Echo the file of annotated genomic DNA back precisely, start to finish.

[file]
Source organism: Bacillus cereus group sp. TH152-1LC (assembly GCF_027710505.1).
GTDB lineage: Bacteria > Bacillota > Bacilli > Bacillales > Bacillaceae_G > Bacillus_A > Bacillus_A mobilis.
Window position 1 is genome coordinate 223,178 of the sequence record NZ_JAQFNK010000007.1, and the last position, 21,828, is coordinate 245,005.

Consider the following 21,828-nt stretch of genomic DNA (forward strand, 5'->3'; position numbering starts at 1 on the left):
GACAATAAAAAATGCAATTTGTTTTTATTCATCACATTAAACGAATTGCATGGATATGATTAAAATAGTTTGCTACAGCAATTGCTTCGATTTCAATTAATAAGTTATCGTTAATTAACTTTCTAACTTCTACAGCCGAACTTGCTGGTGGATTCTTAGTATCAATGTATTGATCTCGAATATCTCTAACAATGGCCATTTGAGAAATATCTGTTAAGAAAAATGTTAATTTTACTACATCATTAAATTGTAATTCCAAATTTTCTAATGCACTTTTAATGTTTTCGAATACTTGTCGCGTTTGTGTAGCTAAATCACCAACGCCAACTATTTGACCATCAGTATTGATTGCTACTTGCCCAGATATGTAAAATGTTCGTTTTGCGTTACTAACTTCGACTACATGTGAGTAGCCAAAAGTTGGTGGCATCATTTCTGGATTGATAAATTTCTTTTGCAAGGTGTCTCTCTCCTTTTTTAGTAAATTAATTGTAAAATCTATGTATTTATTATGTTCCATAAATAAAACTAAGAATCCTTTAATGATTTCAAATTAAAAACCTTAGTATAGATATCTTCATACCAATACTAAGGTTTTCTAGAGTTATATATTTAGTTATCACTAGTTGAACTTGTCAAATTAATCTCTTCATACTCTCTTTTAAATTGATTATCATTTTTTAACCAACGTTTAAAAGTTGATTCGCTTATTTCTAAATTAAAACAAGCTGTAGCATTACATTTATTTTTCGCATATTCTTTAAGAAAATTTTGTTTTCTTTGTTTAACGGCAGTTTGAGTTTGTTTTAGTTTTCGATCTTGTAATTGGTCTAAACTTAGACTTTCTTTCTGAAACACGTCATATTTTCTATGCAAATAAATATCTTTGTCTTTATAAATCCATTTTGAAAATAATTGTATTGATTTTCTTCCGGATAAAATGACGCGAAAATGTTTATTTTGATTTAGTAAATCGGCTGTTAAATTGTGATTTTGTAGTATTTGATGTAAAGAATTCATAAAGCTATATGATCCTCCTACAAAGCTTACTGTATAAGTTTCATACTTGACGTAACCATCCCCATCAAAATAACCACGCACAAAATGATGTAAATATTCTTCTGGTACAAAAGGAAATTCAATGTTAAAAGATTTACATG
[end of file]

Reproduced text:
Source organism: Bacillus cereus group sp. TH152-1LC (assembly GCF_027710505.1).
GTDB lineage: Bacteria > Bacillota > Bacilli > Bacillales > Bacillaceae_G > Bacillus_A > Bacillus_A mobilis.
Window position 1 is genome coordinate 223,178 of the sequence record NZ_JAQFNK010000007.1, and the last position, 21,828, is coordinate 245,005.

Consider the following 21,828-nt stretch of genomic DNA (forward strand, 5'->3'; position numbering starts at 1 on the left):
GACAATAAAAAATGCAATTTGTTTTTATTCATCACATTAAACGAATTGCATGGATATGATTAAAATAGTTTGCTACAGCAATTGCTTCGATTTCAATTAATAAGTTATCGTTAATTAACTTTCTAACTTCTACAGCCGAACTTGCTGGTGGATTCTTAGTATCAATGTATTGATCTCGAATATCTCTAACAATGGCCATTTGAGAAATATCTGTTAAGAAAAATGTTAATTTTACTACATCATTAAATTGTAATTCCAAATTTTCTAATGCACTTTTAATGTTTTCGAATACTTGTCGCGTTTGTGTAGCTAAATCACCAACGCCAACTATTTGACCATCAGTATTGATTGCTACTTGCCCAGATATGTAAAATGTTCGTTTTGCGTTACTAACTTCGACTACATGTGAGTAGCCAAAAGTTGGTGGCATCATTTCTGGATTGATAAATTTCTTTTGCAAGGTGTCTCTCTCCTTTTTTAGTAAATTAATTGTAAAATCTATGTATTTATTATGTTCCATAAATAAAACTAAGAATCCTTTAATGATTTCAAATTAAAAACCTTAGTATAGATATCTTCATACCAATACTAAGGTTTTCTAGAGTTATATATTTAGTTATCACTAGTTGAACTTGTCAAATTAATCTCTTCATACTCTCTTTTAAATTGATTATCATTTTTTAACCAACGTTTAAAAGTTGATTCGCTTATTTCTAAATTAAAACAAGCTGTAGCATTACATTTATTTTTCGCATATTCTTTAAGAAAATTTTGTTTTCTTTGTTTAACGGCAGTTTGAGTTTGTTTTAGTTTTCGATCTTGTAATTGGTCTAAACTTAGACTTTCTTTCTGAAACACGTCATATTTTCTATGCAAATAAATATCTTTGTCTTTATAAATCCATTTTGAAAATAATTGTATTGATTTTCTTCCGGATAAAATGACGCGAAAATGTTTATTTTGATTTAGTAAATCGGCTGTTAAATTGTGATTTTGTAGTATTTGATGTAAAGAATTCATAAAGCTATATGATCCTCCTACAAAGCTTACTGTATAAGTTTCATACTTGACGTAACCATCCCCATCAAAATAACCACGCACAAAATGATGTAAATATTCTTCTGGTACAAAAGGAAATTCAATGTTAAAAGATTTACATG